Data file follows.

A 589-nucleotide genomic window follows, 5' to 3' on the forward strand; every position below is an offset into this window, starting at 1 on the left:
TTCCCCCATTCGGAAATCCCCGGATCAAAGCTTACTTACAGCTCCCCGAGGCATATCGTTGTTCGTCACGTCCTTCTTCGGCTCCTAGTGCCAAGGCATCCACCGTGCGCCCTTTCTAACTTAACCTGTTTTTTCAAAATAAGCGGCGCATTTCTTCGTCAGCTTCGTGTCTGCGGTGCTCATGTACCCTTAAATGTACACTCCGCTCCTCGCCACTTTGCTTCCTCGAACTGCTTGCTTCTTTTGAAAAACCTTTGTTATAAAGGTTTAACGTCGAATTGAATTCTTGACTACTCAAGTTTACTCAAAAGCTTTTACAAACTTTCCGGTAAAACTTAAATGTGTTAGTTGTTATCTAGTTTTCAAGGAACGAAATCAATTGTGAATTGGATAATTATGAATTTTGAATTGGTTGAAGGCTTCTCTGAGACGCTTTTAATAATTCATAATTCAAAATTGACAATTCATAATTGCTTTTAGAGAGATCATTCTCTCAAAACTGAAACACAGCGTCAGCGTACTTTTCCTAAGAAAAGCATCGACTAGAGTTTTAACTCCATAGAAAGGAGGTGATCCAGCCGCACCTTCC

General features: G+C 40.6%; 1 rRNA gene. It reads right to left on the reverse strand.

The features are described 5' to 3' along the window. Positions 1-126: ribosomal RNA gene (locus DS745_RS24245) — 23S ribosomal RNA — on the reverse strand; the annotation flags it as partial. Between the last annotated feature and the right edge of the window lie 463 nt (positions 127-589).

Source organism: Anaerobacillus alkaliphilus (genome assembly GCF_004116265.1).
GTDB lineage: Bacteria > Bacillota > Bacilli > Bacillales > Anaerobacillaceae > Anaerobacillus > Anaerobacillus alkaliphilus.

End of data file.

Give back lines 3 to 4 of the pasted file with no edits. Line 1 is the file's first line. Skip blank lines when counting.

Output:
General features: G+C 40.6%; 1 rRNA gene. It reads right to left on the reverse strand.

The features are described 5' to 3' along the window. Positions 1-126: ribosomal RNA gene (locus DS745_RS24245) — 23S ribosomal RNA — on the reverse strand; the annotation flags it as partial. Between the last annotated feature and the right edge of the window lie 463 nt (positions 127-589).